SocialBoost, a national NGO that promotes the use of open data for transparent government in Ukraine, organized the hackathon with funding from USAID. SocialBoost works closely with the Ukrainian Government to understand its needs and connect it to talent and volunteers within the technical community.
Denis Gursky, SocialBoost founder, said that it is exciting to see so many people in the IT community who are eager to use their skills to help IDPs. “In Ukraine, the IT community is strong and patriotic,” he said.
SocialBoost helped create a committee of judges from the Government of Ukraine, NGOs and the IT sector, including the presidential administration of Ukraine, Microsoft, SocialBoost and Vostok SOS, a national volunteer organization.
In Mid-January, SocialBoost quickly launched a multimedia campaign to crowdsource ideas on communication tools that might be useful for IDPs. The campaign used social media and paid advertisements to reach as many people as possible. Two weeks after the call for applications was launched, the event had over 150 registrations and more than 50 ideas were submitted to the online platform. Traffic to the online platform exceeded 22,000 people in six weeks, and the Facebook campaign reached 13,000 clicks on the ads.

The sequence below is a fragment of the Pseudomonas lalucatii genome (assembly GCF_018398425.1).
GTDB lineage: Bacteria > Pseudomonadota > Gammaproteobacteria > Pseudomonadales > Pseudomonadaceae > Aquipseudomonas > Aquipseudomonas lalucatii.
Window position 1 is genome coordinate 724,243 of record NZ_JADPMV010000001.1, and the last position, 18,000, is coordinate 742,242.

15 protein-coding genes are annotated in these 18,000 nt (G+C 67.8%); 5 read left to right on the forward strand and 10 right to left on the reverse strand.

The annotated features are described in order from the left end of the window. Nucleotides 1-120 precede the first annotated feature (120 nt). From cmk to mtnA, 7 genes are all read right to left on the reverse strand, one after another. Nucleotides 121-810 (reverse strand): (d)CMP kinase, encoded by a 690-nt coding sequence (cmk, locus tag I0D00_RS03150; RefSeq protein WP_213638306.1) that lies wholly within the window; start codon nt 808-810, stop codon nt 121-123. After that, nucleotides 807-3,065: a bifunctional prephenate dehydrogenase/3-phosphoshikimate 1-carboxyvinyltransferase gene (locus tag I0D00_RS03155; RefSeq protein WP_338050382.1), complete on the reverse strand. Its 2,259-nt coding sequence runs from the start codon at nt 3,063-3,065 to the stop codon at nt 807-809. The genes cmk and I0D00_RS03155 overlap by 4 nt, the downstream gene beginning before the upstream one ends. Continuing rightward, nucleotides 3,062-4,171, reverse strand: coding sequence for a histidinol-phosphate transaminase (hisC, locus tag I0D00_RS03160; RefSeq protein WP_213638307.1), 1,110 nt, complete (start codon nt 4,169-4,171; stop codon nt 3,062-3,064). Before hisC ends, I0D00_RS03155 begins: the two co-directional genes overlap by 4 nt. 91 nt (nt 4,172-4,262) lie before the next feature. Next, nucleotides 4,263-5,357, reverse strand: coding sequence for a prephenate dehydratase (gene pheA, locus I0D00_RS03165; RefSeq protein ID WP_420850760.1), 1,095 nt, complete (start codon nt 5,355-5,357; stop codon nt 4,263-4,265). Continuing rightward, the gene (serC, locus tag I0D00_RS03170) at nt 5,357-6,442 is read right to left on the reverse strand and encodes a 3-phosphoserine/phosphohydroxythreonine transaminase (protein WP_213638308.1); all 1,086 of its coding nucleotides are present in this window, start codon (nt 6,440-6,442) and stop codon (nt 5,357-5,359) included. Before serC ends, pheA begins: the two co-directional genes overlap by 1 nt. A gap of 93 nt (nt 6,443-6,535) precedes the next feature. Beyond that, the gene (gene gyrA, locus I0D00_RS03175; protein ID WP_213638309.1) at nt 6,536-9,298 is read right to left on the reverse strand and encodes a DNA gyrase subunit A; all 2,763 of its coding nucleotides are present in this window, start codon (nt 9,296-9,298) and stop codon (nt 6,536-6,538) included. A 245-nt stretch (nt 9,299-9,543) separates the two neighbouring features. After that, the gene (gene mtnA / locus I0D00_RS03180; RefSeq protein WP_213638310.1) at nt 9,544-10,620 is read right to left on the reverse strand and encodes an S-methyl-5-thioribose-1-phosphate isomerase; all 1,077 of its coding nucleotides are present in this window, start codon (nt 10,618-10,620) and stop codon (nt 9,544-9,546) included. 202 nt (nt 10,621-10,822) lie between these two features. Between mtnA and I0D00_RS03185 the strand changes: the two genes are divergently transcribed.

The platform allowed the public to vote and comment on the ideas and register to participate in the hackathon. In total, over 21,000 people visited the platform, and 159 local people registered for the event.
SocialBoost also sent staff to visit IDP communities in Dnepropetrovsk and Odessa. Organized by local volunteer organizations that work with IDPs daily, the visits helped SocialBoost understand the most pressing issues facing IDPs and share those needs with hackathon participants.